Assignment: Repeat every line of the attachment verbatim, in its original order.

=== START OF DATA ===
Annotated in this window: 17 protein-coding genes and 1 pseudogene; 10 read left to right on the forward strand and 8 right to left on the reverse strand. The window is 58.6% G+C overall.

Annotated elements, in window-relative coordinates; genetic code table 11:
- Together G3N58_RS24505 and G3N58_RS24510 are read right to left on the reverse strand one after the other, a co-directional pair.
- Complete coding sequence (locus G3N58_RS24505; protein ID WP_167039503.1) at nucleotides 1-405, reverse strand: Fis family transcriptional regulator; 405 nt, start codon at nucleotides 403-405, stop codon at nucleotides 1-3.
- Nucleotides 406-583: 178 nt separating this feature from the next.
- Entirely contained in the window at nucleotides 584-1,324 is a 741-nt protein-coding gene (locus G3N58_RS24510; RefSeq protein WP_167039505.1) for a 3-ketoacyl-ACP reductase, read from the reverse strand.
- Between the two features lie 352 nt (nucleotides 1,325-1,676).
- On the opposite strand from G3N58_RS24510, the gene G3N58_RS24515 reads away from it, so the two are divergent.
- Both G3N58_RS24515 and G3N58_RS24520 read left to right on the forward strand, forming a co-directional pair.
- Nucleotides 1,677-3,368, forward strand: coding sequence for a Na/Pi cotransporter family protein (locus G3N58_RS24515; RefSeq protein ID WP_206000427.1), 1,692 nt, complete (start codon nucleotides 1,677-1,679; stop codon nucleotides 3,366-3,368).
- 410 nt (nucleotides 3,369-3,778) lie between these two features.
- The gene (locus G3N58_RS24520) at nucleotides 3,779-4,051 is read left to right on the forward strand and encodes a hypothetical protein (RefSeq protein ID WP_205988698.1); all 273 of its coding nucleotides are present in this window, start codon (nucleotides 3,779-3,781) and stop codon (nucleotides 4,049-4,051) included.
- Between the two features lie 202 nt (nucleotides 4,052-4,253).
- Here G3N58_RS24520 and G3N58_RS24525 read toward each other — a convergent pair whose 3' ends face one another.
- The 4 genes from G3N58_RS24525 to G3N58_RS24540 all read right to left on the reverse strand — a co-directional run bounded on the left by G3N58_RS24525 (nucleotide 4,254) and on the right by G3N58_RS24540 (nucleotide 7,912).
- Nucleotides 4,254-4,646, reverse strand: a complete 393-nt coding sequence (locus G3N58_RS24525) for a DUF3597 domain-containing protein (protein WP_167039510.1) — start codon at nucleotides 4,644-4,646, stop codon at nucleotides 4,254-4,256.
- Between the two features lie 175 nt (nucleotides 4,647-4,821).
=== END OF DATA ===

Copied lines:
Annotated in this window: 17 protein-coding genes and 1 pseudogene; 10 read left to right on the forward strand and 8 right to left on the reverse strand. The window is 58.6% G+C overall.

Annotated elements, in window-relative coordinates; genetic code table 11:
- Together G3N58_RS24505 and G3N58_RS24510 are read right to left on the reverse strand one after the other, a co-directional pair.
- Complete coding sequence (locus G3N58_RS24505; protein ID WP_167039503.1) at nucleotides 1-405, reverse strand: Fis family transcriptional regulator; 405 nt, start codon at nucleotides 403-405, stop codon at nucleotides 1-3.
- Nucleotides 406-583: 178 nt separating this feature from the next.
- Entirely contained in the window at nucleotides 584-1,324 is a 741-nt protein-coding gene (locus G3N58_RS24510; RefSeq protein WP_167039505.1) for a 3-ketoacyl-ACP reductase, read from the reverse strand.
- Between the two features lie 352 nt (nucleotides 1,325-1,676).
- On the opposite strand from G3N58_RS24510, the gene G3N58_RS24515 reads away from it, so the two are divergent.
- Both G3N58_RS24515 and G3N58_RS24520 read left to right on the forward strand, forming a co-directional pair.
- Nucleotides 1,677-3,368, forward strand: coding sequence for a Na/Pi cotransporter family protein (locus G3N58_RS24515; RefSeq protein ID WP_206000427.1), 1,692 nt, complete (start codon nucleotides 1,677-1,679; stop codon nucleotides 3,366-3,368).
- 410 nt (nucleotides 3,369-3,778) lie between these two features.
- The gene (locus G3N58_RS24520) at nucleotides 3,779-4,051 is read left to right on the forward strand and encodes a hypothetical protein (RefSeq protein ID WP_205988698.1); all 273 of its coding nucleotides are present in this window, start codon (nucleotides 3,779-3,781) and stop codon (nucleotides 4,049-4,051) included.
- Between the two features lie 202 nt (nucleotides 4,052-4,253).
- Here G3N58_RS24520 and G3N58_RS24525 read toward each other — a convergent pair whose 3' ends face one another.
- The 4 genes from G3N58_RS24525 to G3N58_RS24540 all read right to left on the reverse strand — a co-directional run bounded on the left by G3N58_RS24525 (nucleotide 4,254) and on the right by G3N58_RS24540 (nucleotide 7,912).
- Nucleotides 4,254-4,646, reverse strand: a complete 393-nt coding sequence (locus G3N58_RS24525) for a DUF3597 domain-containing protein (protein WP_167039510.1) — start codon at nucleotides 4,644-4,646, stop codon at nucleotides 4,254-4,256.
- Between the two features lie 175 nt (nucleotides 4,647-4,821).